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The War On Drugs
“A starry-eyed reach toward greatness”
It’s hard to be retro and refreshing, simple and complex, straightforward and ambiguous. In this same vein, The War On Drugs are quite the conundrum.
Their new album and second LP so obviously takes a nod from a multi-generational list of legends (Dylan, Springsteen, Petty). But at the same time, it still layers on the current technologies that lie just outside of the stagnant sensibilities of indie pop. It carries songs with steady beats and sparkly top notes that continue to compliment the band’s extraordinary vision and uses of texture.
Front man and songwriter extraordinaire Adam Granduciel paints his picture of modern-day America with a raspy voice that seems to come easier than breathing. “Been a soldier from the start, been released and torn apart. Been inside the only storm that’s been raging,” he sings on opening track “Best Night.”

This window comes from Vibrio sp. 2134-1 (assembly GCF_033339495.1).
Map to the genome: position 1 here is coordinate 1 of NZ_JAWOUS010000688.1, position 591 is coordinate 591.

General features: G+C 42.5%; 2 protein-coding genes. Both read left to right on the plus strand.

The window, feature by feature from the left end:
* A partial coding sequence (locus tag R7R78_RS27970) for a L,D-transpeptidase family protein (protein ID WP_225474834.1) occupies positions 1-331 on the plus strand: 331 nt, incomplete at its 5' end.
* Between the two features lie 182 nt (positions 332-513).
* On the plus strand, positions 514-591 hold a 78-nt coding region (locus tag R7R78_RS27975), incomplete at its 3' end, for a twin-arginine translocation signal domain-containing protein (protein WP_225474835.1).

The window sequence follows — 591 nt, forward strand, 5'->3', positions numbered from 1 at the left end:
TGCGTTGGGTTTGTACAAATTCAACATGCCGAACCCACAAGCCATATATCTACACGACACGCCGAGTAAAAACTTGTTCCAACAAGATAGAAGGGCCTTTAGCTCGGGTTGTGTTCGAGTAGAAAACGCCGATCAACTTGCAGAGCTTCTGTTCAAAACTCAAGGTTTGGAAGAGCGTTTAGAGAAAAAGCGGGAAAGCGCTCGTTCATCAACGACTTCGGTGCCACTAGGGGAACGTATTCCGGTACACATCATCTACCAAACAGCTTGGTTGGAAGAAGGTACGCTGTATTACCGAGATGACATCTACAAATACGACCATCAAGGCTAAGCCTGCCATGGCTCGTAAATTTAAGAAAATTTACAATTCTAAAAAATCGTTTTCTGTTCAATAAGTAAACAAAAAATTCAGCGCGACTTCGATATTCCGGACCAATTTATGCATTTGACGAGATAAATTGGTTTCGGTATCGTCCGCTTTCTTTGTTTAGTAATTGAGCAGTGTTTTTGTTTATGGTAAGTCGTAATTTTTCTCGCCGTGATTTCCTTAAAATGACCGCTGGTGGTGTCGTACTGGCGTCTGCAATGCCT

Hidden gems on the record include the sultry “I Was There” and the slowly-building “Come to the City.” Three-minute instrumental tracks like “City Reprise #12” and “Original Slave” fill in the gaps by saying everything and nothing at all, and “Baby Missiles” sounds ’80s enough to earn a spot on The Breakfast Club soundtrack.
All in all, this album definitely gets a fist pump. (Secretly Canadian)